Argentina’s mercurial power couple

WikiLeaks cables exposed a Machiavellian US approach in South America, while Argentina played a diplomatic double game.

Senior figures in the Kirchner administration had severe doubts about the South American left and sought to hedge their bets by placating successive administrations in Washington, WikiLeaks documents revealed [GALLO/GETTY]

Under the rule of power couple Néstor and Cristina Kirchner, Argentina has flirted with South America’s “Pink Tide” to the left, which has swept through the region in recent years. 

Though hardly embracing a radical political or economic agenda, Argentina has conducted a controversial foreign policy which has cultivated ties to the likes of Hugo Chávez of Venezuela and Evo Morales of Bolivia. 

Such moves irked Washington and, needless to say, the Kirchners’ rhetorical anti-imperialism befuddled the likes of Hillary Clinton at the US State Department.          

Behind the facade, however, the Kirchners played a diplomatic double game. 

That, at least, is the impression I got after reading recent US cables released by whistle-blowing outfit WikiLeaks, which reveal that senior figures in the Kirchner government had severe doubts about the South American left and sought to hedge their bets by at least placating successive administrations in Washington.

Take, for example, Argentine presidential chief of staff Oscar Parrilli, “one of a small group of advisors considered to be in President [Néstor] Kirchner’s inner circle”. 

During a 2006 meeting in Buenos Aires, Parrilli told US diplomats that his country’s economic ties to Venezuela “could not be discounted”. However, the Kirchner official was quick to add that such ties did not imply “support for Chávez’s heavy-handed ways”.

WikiLeaks cables reveal US officials as cynical players who frequently take a dismissive and cynical attitude toward the South American left, and as a result one must read the correspondence with a grain of salt. 

Nevertheless, the Argentine communications suggest that the Kirchners were much more politically conflicted about Chávez’s Venezuela than they commonly let on in public. 

Divisions in the Peronist camp

The case of Argentine congresswoman Alicia Castro illustrates these inner conflicts. In 2006, President Néstor Kirchner appointed Castro as his country’s new ambassador to Venezuela. 

A former union leader representing Argentine flight attendants, Castro was regarded as one of Venezuela’s “most ardent supporters in Argentina”.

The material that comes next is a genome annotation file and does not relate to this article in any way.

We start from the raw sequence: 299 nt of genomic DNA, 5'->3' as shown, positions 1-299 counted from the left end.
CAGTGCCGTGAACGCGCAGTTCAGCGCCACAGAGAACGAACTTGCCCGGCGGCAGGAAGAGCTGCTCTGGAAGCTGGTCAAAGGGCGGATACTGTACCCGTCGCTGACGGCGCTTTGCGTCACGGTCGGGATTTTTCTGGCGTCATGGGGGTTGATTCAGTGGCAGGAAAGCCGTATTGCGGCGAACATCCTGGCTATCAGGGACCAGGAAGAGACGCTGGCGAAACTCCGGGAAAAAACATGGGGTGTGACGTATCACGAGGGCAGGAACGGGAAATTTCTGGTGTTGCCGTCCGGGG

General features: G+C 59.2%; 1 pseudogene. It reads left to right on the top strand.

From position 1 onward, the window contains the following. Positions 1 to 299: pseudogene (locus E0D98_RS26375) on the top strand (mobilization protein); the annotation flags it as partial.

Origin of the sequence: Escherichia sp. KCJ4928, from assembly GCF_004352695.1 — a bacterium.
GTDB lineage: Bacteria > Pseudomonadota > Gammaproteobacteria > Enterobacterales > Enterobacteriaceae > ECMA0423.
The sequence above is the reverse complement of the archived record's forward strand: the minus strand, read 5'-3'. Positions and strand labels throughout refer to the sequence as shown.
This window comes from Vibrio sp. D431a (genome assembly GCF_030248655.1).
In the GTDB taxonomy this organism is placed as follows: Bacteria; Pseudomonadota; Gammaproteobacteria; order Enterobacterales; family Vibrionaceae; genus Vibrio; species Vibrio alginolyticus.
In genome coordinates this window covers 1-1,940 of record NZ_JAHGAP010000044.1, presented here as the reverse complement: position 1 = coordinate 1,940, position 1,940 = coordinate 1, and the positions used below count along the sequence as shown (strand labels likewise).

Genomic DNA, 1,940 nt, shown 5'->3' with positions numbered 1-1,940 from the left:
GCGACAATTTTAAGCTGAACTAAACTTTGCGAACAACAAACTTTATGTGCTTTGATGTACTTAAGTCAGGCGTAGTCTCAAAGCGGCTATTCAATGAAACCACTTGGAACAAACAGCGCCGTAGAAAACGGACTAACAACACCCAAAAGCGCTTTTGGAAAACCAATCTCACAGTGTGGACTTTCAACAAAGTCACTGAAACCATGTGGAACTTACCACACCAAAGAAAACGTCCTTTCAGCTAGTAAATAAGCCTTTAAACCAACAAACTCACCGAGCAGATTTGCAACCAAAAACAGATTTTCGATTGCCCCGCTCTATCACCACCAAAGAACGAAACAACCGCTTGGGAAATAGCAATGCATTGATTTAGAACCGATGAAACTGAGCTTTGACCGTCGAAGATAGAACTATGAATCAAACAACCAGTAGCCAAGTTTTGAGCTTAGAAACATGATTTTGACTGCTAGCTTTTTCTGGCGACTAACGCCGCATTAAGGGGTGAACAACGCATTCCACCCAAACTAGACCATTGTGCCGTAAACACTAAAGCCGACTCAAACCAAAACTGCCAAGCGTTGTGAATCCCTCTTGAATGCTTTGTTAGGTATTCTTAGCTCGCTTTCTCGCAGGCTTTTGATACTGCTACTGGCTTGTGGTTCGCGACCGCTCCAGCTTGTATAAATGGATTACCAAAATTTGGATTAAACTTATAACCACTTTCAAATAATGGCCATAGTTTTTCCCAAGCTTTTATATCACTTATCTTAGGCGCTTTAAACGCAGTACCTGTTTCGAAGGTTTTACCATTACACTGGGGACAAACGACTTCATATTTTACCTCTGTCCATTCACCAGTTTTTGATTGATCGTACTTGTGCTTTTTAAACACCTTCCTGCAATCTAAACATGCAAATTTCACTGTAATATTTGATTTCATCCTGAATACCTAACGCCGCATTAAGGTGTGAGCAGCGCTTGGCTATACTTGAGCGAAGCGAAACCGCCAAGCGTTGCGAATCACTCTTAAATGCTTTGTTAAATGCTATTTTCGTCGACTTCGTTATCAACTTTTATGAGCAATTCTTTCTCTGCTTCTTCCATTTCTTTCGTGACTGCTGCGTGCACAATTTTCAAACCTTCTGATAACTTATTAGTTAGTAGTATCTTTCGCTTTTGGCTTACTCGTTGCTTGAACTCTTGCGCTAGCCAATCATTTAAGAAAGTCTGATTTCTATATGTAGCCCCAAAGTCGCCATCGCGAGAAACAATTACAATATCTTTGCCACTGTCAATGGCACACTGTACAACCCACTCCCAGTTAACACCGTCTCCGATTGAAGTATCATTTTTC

Indeed, Castro sponsored a number of pro­-Chávez resolutions in Congress and according to the US Embassy, “rumours have swirled that there is also a romantic relationship between the two (Castro and Chávez)”.

On the surface at least, Castro’s high level appointment could be read as a sign of deepening Venezuelan-Argentine ties. 

Yet US diplomats held a very different view of the political scene.  Writing to his superiors in Washington, US ambassador Lino Gutiérrez remarked that Castro’s appointment came “at a time when Argentine-Venezuelan relations were beginning to cool, and may represent an attempt by President Kirchner to please both Chávez and the Argentine left”.

Revealingly, Gutiérrez hinted at crucial political fault lines, declaring that “Kirchner has remained concerned about Chávez’s increasingly successful seduction of Morales, which he views as meddling in Argentina’s backyard”. 

Cooling relations had caused Kirchner to cancel a mini-summit which would have brought Chávez and Brazilian president Luiz Inácio Lula da Silva to Argentina to discuss the construction of a joint South American gas pipeline. 

Moreover, serious political fissures had emerged within Kirchner’s Peronist party camp.  On the one hand, Planning Minister Julio De Vido sought to “avoid ideology and keep the Venezuelan relationship strictly to business”. 

On the other hand, the “Bolivarian minority” within the Peronist movement, which was headed up by Alicia Castro, hoped to build on political ties. 

Caught in the middle, Kirchner himself had reservations about Chávez.  According to Gutiérrez, “Kirchner would gladly meet with Venezuelan opposition leaders here in Buenos Aires”. 

Moreover, the US ambassador added, “Some believe that Kirchner may be outsourcing his Venezuela policy to Alicia in Caracas, while he tries to put some distance between himself and Chávez”.

Breaking the ‘Pink Tide’

Sensing an opening, the Americans pressed the Kirchner government to break with the leftist Pink Tide.  Speaking once again with Kirchner chief of staff Parrilli, US diplomats pressed the Chávez issue, noting that Argentina’s friendship with Venezuela “made it difficult for the embassy to maintain constructive bilateral relations with the government of Argentina”. 

Instead of pushing back against such bullying, Parrilli responded defensively that Kirchner’s ties to Chávez were “based primarily on economics and [South American customs union] Mercosur”.

When US diplomats complained that “one day Kirchner is meeting with Chávez, and Chávez may be on good behaviour because Kirchner has asked Chávez to avoid incidents, but the next day Chávez is calling President Bush a drunkard, a genocidal maniac and worse than Hitler”.

Parrilli declared that the Kirchner government did not agree “with the message or the style of Chávez’s attacks on President Bush or the US”.

Hardly convinced by such rhetoric, the Americans countered by expressing concern about Bolivia. President Morales, US officials argued, needed to respect constitutional democracy and cooperate with Washington’s crusade against drug smuggling. In response, the meek Parrilli wholeheartedly agreed with the American approach.

Placating Washington

Apparently, such suave talk did not dispel American fears. Shortly after the Parrilli meeting in 2006, US embassy staff remarked “President Kirchner is playing a dangerous game as he is drawing Argentina ever closer to Venezuela”.